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Prior to World War II, Hammond organs featured a tremolo system that would change the loudness of the organ at a periodic rate. This was to simulate a similar feature on pipe organs (almost exclusively theater organs) that would shake the wind regulator to deliver a periodic change in air pressure. This would effect the volume as well as the frequency of the pipe. Of course, this imitates, in a crude way, the vibrato that a singer or violinist uses to add color and interest to their performance.

In the Hammond tremolo, a cam near the RunMotor is rotated by the ToneGenerator drive shaft. As the cam revolves, a series of sequential contacts open and close which changes the output level of the signal passed to the pre-amp. Ideally, this change should be a very low frequency sine oscillation. The actual waveform of the Hammond tremolo, because of the switch contacts, is closer to that of a trapezoid.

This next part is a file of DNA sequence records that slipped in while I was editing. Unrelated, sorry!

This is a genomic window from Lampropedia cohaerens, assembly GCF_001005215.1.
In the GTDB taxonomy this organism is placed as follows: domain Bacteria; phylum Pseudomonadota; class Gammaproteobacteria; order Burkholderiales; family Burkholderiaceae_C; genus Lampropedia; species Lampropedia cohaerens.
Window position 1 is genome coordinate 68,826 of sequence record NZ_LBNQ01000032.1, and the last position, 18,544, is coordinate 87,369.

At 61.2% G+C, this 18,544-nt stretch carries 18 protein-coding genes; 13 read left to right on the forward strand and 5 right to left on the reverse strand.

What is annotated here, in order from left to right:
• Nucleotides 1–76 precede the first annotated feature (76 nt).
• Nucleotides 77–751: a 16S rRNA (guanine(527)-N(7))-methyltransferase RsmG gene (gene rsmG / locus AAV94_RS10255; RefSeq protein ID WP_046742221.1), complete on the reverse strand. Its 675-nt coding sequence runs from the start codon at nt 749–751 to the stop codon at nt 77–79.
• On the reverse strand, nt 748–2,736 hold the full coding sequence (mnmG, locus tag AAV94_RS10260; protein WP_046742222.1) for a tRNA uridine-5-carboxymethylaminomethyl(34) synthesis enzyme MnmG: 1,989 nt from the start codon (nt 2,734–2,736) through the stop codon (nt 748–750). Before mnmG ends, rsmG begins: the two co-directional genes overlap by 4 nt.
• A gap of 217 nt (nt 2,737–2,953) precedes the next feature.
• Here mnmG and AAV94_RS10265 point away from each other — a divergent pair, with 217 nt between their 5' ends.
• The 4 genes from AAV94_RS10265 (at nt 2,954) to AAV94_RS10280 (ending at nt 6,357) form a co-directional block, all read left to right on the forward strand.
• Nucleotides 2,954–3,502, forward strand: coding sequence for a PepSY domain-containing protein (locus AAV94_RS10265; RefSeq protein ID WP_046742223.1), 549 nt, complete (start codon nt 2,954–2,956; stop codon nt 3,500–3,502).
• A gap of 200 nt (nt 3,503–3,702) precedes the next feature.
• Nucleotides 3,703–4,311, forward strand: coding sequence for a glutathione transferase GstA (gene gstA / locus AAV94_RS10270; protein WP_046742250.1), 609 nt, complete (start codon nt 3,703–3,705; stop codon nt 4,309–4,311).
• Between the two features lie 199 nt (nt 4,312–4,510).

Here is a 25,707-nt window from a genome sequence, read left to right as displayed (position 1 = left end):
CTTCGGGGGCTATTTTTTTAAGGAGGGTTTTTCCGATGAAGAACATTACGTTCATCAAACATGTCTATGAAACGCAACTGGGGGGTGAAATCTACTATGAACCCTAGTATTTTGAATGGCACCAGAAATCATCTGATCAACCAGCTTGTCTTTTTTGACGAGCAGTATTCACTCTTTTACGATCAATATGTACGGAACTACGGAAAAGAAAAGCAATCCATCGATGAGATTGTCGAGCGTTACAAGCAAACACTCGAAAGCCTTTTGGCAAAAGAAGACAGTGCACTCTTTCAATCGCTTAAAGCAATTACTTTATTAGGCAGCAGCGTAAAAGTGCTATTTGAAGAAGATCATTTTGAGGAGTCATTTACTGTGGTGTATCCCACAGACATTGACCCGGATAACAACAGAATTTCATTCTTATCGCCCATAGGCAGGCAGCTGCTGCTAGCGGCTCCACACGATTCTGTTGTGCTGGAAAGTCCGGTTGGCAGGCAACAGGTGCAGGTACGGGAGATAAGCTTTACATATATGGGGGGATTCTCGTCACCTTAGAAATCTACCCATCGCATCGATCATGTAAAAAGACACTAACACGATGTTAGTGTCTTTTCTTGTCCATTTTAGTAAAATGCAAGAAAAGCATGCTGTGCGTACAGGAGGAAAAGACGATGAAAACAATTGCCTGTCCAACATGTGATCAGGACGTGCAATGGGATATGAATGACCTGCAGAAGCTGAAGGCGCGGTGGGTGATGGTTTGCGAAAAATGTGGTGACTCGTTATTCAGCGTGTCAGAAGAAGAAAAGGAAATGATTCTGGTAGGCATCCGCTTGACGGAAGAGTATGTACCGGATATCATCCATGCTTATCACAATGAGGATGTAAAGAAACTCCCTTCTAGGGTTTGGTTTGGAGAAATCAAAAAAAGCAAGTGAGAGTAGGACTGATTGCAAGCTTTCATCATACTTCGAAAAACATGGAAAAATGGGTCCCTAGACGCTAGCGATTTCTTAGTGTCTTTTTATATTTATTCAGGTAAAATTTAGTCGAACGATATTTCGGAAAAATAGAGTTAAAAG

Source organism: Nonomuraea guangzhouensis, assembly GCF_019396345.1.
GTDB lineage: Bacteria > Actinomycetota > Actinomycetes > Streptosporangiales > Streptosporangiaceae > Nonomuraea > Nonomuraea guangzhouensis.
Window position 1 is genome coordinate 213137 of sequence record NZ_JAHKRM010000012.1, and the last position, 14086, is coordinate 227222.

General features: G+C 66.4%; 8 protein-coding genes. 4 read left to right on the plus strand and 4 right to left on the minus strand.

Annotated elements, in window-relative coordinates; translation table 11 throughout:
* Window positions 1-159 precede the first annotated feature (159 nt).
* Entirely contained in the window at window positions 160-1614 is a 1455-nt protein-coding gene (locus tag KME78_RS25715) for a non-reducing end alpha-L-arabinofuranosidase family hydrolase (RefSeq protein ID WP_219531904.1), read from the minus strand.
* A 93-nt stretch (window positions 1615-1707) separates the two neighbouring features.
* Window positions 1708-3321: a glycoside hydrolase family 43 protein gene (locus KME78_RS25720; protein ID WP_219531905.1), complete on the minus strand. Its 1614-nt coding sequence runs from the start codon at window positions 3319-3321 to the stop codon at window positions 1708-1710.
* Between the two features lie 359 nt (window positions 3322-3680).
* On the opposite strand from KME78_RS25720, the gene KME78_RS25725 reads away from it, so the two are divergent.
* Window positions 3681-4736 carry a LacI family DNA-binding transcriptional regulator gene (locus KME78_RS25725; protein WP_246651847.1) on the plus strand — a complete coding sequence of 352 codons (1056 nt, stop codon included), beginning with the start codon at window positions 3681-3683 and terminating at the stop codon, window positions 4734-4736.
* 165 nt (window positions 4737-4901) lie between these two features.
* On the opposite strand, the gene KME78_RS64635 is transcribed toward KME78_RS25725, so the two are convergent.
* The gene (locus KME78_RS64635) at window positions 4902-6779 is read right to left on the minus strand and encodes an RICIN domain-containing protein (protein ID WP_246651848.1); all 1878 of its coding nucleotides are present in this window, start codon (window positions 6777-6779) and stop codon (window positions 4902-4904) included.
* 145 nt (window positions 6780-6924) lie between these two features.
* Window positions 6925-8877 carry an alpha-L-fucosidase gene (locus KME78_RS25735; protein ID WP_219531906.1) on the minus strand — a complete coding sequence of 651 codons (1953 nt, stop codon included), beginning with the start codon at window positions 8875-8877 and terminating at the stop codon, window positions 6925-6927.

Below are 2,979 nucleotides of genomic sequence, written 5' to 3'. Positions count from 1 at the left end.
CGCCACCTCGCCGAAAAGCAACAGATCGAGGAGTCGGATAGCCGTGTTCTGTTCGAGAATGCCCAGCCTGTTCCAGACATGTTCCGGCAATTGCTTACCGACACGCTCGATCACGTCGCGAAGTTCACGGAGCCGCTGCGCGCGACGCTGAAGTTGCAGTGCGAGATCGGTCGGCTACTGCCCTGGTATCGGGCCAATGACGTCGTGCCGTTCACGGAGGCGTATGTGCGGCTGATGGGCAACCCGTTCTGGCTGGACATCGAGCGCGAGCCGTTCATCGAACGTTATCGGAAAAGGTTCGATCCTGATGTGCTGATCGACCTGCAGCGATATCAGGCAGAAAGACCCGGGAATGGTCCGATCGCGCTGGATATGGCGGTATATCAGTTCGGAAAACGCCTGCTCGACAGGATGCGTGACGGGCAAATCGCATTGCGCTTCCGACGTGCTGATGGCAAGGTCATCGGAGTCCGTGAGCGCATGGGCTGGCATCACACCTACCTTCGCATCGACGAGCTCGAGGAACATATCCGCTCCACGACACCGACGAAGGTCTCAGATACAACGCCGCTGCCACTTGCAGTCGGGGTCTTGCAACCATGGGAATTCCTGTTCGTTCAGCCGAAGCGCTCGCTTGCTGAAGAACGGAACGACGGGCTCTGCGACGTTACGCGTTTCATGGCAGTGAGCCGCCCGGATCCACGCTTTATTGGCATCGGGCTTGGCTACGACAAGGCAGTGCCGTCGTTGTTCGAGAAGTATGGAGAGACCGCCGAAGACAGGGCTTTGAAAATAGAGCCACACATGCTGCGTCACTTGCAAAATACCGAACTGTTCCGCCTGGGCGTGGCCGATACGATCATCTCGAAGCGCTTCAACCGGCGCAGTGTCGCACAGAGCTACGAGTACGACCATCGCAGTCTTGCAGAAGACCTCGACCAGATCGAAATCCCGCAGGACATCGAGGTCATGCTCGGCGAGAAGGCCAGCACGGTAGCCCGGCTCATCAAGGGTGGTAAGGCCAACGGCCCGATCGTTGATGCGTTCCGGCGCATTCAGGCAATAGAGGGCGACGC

Tremolo is not very interesting to the ear and many performers expressed dissatisfaction with the sound. JohnHanert developed the Hammond Vibrato during World War II and the tremolo was discontinued.

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